I also transcoded a 1.6GB AVI file to an MP4 with HandBrake in 9 minutes and 25 seconds while playing Fallout 4, running around Vault 111. For the record, I was playing it with the high texture pack at 2560×1440. The frame rates were aligned with running the game without transcoding in the background. I used the Logitech ARX app to watch the core usage and it was constantly heavy but never completely 100% across all cores. I didn’t feel that there was any gaming compromise being made when while transcoding but HandBrake did take longer to run – as expected. For reference, I converted the same file again without Fallout 4 stealing clock cycles and it took 6 minutes and 37 seconds. There is a clear penalty for multi-tasking but you can still game while smashing Ryzen wth other tasks.
The Logitech ARX screen shots are in the gallery below to show the constant heavy (but not complete) usage of the cores while gaming and transcoding at the same time. Also note how heavily the GPU usage and memory usage were at the same time indicating that the CPU was able to keep up.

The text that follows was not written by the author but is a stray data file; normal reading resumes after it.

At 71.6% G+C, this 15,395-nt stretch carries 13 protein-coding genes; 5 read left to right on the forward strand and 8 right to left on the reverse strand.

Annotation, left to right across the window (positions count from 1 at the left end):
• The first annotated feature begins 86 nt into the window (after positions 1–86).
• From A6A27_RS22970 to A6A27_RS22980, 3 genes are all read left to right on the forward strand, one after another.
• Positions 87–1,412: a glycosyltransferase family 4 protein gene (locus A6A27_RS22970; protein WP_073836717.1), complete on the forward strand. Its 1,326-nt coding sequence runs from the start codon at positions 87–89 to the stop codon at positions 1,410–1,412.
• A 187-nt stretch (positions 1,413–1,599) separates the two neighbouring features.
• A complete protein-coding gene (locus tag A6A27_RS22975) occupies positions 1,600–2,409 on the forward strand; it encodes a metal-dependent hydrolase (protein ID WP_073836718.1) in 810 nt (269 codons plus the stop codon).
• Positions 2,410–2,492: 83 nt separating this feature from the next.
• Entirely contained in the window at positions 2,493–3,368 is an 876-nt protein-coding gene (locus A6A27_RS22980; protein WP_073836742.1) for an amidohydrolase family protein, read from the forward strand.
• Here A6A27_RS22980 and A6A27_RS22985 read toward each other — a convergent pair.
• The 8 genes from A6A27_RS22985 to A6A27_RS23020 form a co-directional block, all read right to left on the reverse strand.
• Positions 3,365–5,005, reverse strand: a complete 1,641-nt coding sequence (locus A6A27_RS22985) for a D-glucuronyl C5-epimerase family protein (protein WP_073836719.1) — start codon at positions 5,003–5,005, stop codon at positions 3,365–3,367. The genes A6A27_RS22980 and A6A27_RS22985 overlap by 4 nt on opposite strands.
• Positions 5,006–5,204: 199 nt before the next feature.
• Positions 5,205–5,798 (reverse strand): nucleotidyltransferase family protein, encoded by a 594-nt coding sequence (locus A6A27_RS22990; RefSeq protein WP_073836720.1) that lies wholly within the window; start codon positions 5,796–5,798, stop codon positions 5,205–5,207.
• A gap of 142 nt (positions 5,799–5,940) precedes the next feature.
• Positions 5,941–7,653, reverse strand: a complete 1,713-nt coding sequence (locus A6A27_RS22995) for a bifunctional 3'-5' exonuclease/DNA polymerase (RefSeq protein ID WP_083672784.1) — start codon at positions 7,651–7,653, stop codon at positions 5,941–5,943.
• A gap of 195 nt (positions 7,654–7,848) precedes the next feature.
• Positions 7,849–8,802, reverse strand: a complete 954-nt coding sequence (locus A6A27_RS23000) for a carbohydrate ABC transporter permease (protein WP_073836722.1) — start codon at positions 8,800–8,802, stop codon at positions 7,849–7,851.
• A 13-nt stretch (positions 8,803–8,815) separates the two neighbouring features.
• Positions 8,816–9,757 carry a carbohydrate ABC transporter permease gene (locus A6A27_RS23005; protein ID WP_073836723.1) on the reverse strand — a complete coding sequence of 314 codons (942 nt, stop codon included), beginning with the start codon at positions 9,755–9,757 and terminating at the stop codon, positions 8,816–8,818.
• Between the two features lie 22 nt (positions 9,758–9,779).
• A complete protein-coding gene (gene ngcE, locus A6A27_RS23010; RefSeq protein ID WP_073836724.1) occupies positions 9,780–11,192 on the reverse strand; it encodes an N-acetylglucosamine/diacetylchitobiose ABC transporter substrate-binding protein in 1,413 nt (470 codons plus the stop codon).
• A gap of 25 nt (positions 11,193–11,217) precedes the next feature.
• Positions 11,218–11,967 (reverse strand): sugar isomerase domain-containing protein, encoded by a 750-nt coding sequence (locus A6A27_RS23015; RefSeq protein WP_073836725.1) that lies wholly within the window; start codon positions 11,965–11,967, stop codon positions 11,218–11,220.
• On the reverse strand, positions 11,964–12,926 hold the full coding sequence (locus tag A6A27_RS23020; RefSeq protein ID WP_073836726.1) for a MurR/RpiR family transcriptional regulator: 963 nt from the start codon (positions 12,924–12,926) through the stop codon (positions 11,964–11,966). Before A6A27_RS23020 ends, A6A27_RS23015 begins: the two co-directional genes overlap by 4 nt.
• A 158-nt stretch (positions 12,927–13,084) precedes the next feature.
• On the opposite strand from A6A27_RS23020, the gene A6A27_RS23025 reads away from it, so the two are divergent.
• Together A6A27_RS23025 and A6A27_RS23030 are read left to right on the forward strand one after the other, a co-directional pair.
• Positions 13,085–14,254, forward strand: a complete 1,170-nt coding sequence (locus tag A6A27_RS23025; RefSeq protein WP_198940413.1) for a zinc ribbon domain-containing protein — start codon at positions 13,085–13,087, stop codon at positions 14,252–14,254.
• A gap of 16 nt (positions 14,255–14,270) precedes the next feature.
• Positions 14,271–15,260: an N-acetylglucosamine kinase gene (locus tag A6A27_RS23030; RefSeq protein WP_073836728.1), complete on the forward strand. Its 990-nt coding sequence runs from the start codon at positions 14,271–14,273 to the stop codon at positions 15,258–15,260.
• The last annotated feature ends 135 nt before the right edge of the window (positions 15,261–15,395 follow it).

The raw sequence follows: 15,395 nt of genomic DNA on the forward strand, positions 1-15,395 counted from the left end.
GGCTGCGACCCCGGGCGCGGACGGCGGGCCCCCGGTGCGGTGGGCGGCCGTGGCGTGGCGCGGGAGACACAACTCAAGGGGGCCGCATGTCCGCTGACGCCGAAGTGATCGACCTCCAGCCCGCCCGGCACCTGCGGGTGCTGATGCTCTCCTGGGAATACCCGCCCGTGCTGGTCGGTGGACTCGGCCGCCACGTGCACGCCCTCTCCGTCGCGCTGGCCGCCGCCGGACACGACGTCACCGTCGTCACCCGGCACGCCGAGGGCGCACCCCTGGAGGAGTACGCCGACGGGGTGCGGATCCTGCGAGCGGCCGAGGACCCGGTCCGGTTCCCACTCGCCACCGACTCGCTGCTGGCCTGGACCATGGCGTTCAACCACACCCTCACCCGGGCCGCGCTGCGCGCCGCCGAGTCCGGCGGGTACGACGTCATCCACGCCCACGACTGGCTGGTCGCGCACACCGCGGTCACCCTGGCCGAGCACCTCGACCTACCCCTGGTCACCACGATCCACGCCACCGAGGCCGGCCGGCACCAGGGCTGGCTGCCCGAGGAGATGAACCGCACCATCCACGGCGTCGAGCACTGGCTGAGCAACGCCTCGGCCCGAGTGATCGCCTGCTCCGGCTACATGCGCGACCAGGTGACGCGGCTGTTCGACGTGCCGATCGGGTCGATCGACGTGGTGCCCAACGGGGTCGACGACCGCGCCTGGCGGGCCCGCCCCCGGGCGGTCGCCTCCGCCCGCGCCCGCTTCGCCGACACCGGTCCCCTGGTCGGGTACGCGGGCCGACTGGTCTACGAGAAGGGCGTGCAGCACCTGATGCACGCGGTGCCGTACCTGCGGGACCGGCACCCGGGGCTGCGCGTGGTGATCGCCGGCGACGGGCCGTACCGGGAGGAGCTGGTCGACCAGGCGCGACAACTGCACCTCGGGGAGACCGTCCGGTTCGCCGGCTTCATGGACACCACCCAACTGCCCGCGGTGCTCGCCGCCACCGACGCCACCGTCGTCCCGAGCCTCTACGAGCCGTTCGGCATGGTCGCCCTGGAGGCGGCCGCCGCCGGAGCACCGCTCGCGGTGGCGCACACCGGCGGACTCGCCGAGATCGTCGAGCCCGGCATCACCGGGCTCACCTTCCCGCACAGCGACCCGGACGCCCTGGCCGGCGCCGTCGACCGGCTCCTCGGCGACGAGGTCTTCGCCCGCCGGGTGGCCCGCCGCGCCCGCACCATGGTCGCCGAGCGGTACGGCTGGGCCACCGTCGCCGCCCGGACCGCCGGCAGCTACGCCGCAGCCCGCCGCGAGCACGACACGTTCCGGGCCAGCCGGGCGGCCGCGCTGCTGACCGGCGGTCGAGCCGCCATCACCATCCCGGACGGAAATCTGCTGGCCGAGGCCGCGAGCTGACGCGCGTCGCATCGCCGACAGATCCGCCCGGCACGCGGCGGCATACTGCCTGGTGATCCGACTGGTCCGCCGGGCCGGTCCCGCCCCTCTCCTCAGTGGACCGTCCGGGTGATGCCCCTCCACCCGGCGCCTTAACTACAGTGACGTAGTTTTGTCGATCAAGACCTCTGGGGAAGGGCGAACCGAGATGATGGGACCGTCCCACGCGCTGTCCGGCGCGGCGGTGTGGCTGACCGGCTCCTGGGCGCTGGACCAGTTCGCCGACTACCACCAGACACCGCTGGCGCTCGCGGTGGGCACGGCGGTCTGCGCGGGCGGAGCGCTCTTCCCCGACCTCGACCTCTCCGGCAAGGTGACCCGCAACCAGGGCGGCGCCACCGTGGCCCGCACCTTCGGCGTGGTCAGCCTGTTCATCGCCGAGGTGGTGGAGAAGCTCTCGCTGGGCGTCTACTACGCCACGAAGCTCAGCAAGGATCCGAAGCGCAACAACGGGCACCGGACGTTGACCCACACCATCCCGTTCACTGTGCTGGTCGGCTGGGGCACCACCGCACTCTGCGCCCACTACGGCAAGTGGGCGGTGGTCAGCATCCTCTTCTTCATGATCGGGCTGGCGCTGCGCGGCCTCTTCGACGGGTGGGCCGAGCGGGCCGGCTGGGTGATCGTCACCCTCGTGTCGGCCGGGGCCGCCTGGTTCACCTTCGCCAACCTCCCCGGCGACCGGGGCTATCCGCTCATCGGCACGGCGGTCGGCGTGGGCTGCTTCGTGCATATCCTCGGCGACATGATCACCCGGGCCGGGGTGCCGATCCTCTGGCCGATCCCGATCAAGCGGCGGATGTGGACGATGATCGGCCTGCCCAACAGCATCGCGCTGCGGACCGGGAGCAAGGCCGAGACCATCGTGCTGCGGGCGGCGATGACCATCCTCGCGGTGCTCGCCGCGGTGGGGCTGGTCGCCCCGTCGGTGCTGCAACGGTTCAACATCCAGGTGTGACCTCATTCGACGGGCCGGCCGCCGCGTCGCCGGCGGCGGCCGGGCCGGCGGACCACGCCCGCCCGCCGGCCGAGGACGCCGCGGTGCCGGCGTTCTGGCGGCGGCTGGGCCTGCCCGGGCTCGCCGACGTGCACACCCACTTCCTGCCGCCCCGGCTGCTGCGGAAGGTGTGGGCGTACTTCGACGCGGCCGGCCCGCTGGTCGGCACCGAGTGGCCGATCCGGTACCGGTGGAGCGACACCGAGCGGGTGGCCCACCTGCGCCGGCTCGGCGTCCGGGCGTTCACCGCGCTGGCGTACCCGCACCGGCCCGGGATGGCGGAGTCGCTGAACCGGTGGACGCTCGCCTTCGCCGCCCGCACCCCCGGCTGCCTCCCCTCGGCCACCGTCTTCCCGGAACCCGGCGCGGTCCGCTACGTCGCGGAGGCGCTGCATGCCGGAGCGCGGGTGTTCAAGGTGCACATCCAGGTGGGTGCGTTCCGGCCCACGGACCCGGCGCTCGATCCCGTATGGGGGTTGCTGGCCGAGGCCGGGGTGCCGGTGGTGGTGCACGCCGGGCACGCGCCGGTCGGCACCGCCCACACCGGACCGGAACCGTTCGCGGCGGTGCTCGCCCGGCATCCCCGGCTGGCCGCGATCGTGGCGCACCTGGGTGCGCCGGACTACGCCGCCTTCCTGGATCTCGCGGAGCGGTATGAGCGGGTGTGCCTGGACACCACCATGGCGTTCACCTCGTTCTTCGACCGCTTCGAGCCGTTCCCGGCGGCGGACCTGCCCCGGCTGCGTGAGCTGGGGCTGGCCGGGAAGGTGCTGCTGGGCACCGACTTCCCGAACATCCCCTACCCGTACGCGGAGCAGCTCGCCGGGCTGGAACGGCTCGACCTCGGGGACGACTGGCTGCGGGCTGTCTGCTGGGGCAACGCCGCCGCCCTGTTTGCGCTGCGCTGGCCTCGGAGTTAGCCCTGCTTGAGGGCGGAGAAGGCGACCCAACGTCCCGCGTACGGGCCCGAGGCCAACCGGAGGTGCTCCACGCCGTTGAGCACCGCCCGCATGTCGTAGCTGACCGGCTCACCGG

Viable? You bet.
I’d like to stress here that the comparison is with an 18 month old Intel CPU that has 2 less physical cores and 4 fewer threads. Hardly a fair fight? Well maybe not – the i7-5930K is still available new in some retail stores for $800+ which is a lot more expensive than $445 for a Ryzen 1700 so it is certainly food for thought. That said, I wouldn’t upgrade from the i7-5930K to a Ryzen 7 1700 right now but if I was buying a new rig and upgrading from something like Sandy Bridge, Ivy Bridge or Bulldozer then it’s fair to say that Ryzen 1700 has completely won me over on both value and performance from a content creation and/or media workstation perspective.
Even running a small Linux VM for website testing seemed effortless as expected with the high-end spec.